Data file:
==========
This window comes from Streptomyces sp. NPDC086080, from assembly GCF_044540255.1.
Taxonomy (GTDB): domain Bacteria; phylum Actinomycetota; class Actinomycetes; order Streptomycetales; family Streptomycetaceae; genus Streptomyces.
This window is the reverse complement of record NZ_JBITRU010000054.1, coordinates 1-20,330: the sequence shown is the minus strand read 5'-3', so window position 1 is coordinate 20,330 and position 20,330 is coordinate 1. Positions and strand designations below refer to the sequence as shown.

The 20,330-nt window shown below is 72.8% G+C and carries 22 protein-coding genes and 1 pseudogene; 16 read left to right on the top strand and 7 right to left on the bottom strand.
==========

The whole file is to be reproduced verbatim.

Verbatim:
This window comes from Streptomyces sp. NPDC086080, from assembly GCF_044540255.1.
Taxonomy (GTDB): domain Bacteria; phylum Actinomycetota; class Actinomycetes; order Streptomycetales; family Streptomycetaceae; genus Streptomyces.
This window is the reverse complement of record NZ_JBITRU010000054.1, coordinates 1-20,330: the sequence shown is the minus strand read 5'-3', so window position 1 is coordinate 20,330 and position 20,330 is coordinate 1. Positions and strand designations below refer to the sequence as shown.

The 20,330-nt window shown below is 72.8% G+C and carries 22 protein-coding genes and 1 pseudogene; 16 read left to right on the top strand and 7 right to left on the bottom strand.